Riding to rescue the left while sparing the bourses

The Third Way and its Critics

June 2, 2000

A central theme of the 20th century was the death of socialism - both in its communistic variety and in the more moderate social democratic forms pioneered in the West. In Britain, the frontal attack on socialism led by Margaret Thatcher took social democrats by surprise, while in France, Australia and New Zealand, social democrats actually took the lead in implementing policies of neoliberalism pioneered by their opponents.

Social democracy, then, must be radically revised if it is to prove a more successful philosophy in the 21st century than it was in the 20th. In that revision, Anthony Giddens has played a leading part. His book, The Third Way , published in 1998, was a global bestseller. It was translated into 25 languages and gained the attention not only of Tony Blair, but of other leaders of the moderate left such as Romano Prodi, now president of the European Commission, and Fernando Henrique Cardoso, the president of Brazil.

In this new book, Giddens seeks to answer those critics who claim that the third way is either empty, the academic equivalent of a soundbite, or a surrender to neoliberalism, or merely a reversion to the ethical liberalism of the beginning of the 20th century, owing more to political philosophers such as L. T. Hobhouse and T. H. Green than to any specifically socialist inspiration.

Giddens insists, against his critics, that he is charting a new philosophy for the left, to be distinguished both from the statism of the old left, and the worship of the market characteristic of the new right. The central concept distinguishing the new left from either of these philosophies is that of responsibility. The old left, Giddens believes, was too little concerned about making government properly responsible, while the new right supposed "that no responsibility needs to be taken for the social consequences of market-based decisions". Yet, for Giddens, "markets can't even function without a social and ethical framework".

Moreover, the old left was far too sanguine about issues of personal responsibility and so lacked adequate policies to deal with crime and the breakdown of the family. The old left favoured economic regulation but moral laissez-faire , while the new right favoured strong moral controls, but was perfectly prepared to tolerate economic anarchy.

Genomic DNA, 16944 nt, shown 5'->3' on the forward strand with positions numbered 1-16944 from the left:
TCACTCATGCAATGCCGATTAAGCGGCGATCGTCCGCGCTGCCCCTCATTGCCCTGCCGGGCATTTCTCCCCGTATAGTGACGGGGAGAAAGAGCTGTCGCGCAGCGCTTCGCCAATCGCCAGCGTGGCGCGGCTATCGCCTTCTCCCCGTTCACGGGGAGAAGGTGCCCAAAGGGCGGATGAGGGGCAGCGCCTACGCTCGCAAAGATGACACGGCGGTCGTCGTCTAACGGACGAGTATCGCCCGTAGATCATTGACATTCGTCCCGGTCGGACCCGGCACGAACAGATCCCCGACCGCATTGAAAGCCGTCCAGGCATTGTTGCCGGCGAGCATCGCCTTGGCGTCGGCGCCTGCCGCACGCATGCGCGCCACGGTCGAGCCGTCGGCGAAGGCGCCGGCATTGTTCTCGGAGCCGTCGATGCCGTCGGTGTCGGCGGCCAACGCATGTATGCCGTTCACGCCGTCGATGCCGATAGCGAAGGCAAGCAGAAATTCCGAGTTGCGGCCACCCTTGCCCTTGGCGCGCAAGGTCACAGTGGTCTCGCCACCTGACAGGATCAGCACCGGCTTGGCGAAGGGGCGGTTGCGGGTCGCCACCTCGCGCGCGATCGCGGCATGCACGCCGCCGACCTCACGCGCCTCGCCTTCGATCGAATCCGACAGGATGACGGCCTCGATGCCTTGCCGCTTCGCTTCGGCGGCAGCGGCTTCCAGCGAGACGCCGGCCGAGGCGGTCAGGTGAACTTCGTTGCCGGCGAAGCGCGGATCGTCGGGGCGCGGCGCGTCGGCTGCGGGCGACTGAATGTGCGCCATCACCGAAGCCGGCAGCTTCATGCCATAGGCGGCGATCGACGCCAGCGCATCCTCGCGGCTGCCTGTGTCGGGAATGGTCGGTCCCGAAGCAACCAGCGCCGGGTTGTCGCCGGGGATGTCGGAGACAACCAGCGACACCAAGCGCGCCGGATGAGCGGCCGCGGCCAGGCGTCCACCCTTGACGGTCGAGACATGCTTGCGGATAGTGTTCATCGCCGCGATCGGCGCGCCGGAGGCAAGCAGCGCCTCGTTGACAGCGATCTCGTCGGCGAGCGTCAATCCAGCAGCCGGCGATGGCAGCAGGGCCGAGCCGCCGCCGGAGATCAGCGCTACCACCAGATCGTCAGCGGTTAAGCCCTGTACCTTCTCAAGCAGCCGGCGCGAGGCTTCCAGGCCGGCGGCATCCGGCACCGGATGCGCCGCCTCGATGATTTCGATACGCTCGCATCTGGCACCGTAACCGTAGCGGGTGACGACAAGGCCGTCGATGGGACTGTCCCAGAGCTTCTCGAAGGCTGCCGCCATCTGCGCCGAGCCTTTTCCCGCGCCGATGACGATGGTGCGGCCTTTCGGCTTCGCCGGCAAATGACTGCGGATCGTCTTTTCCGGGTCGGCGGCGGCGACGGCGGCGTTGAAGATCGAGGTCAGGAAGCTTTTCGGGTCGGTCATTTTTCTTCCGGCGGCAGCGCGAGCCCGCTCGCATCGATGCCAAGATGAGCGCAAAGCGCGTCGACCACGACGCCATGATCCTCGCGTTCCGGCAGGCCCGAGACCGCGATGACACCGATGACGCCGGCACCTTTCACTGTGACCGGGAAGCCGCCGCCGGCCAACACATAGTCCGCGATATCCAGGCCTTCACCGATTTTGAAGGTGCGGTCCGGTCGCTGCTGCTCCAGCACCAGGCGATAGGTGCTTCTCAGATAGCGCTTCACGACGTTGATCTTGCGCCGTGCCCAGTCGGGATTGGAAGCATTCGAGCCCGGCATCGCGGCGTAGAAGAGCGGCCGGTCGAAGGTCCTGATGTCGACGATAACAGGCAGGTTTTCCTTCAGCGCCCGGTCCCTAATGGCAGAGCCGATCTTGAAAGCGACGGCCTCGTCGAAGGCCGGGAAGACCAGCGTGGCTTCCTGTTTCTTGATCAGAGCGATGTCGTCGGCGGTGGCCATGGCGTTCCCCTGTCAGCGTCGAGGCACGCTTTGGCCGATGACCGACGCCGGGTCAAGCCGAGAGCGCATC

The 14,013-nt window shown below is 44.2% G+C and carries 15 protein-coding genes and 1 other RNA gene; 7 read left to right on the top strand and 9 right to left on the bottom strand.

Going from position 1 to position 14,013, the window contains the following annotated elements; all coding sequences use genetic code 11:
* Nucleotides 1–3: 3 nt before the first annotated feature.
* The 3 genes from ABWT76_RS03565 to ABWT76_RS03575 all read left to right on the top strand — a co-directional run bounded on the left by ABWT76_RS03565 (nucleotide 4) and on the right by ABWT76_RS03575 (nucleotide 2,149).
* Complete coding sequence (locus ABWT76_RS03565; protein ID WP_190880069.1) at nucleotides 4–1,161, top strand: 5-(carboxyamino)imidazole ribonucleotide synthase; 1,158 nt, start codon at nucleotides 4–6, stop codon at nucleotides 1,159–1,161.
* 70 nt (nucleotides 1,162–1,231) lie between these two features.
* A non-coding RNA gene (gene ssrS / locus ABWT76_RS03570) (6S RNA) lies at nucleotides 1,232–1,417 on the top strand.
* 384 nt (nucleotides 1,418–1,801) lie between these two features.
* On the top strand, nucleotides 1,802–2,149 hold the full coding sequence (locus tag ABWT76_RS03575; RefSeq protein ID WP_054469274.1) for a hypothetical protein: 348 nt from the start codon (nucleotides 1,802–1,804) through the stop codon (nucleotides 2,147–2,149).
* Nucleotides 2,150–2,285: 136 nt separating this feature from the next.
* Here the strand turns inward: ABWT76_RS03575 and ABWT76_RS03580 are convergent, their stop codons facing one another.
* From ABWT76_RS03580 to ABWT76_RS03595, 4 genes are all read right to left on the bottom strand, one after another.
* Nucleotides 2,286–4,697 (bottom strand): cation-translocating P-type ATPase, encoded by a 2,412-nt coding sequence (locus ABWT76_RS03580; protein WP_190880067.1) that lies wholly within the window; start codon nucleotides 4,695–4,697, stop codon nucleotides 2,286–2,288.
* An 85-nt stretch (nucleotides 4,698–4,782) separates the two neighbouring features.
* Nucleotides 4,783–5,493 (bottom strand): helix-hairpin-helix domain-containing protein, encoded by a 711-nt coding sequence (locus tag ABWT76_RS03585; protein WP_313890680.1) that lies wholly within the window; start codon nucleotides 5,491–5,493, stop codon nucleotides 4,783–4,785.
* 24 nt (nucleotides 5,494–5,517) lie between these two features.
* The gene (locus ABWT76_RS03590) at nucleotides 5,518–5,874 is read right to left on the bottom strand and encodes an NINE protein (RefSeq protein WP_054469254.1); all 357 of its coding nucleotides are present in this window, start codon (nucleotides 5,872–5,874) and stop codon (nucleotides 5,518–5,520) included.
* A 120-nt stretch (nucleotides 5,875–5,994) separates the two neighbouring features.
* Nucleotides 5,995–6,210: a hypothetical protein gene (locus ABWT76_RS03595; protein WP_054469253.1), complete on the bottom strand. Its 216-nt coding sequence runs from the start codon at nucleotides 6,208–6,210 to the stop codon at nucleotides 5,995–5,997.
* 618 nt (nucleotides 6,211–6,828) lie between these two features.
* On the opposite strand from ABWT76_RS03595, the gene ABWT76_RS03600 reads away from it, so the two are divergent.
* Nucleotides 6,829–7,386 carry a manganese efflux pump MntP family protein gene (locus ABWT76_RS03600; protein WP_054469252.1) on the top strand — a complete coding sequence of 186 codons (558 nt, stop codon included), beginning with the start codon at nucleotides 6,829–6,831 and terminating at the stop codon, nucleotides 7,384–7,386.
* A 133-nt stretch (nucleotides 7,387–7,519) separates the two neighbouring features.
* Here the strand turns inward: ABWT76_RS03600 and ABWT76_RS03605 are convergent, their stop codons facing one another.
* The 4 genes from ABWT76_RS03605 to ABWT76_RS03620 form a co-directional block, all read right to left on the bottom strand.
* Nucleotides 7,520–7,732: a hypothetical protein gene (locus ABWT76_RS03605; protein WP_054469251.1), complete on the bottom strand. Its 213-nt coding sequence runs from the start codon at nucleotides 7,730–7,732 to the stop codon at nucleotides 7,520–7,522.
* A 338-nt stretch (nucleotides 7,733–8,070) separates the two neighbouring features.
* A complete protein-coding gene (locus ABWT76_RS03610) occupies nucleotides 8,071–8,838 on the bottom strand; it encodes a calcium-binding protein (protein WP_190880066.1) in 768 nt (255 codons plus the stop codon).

"Neither combination," Giddens insists, "makes much sense." Far from favouring the negative state of the neoliberals, an accusation often directed at the third way, Giddens believes that the state has a crucial role to play in rendering both the economy and individual behaviour responsive to the wider interests of society.

Moreover, both the old left and the new right, with their emphasis on the relationship between the state and the individual, underestimated the importance of the third element in the triad, community.

The third way owes much to communitarianism and, in particular, to the work of Amitai Etzioni, but is to be distinguished from it by being more aware of the potential for authoritarianism and exclusivity in communities,and its greater emphasis on toleration. The task of government is in fact to secure a balance between government, the economy and the community, so that each contributes to the common good.

Giddens also argues, rather more shakily, that there is a burgeoning international community and that the European Union, as "a pioneering response to globalisation", symbolises that community. The left, however, seems to have taken up the European Union as a socialist cause, just when popular opinion has become distinctly Euro-sceptic, and Giddens does not tell us how this trend is to be reversed.

Giddens makes a powerful case when he argues for a new public philosophy of the left. But the crucial weakness of the third-way philosophy remains its high degree of abstraction. It seems not to connect with specific policies, except perhaps for the welfare-to-work approach of Bill Clinton and Blair. Unlike, for example, the Fabians or Anthony Crosland in The Future of Socialism (1956), Giddens does not translate his philosophy into a practical programme for a government of the centre-left. That, perhaps, is why the main achievement of Blair's first administration seems to lie more in constitutional rather than radical social reform. If Blair's second administration is to confront the difficult social issues, then Giddens and the other new philosophers will have to translate their abstract principles into practical and tested policies.

The Third Way and its Critics is a significant work, which lays the foundation for a revival of socialism. But, unless Giddens and his colleagues succeed in building upon these foundations, the 21st century could prove as barren of achievement for social democrats as the century just gone.

Vernon Bogdanor is professor of government, University of Oxford.

The Third Way and its Critics

Author - Anthony Giddens
ISBN - 0 7456 2449 9and 2450 2
Publisher - Polity
Price - £25.00 and £7.99
Pages - 180

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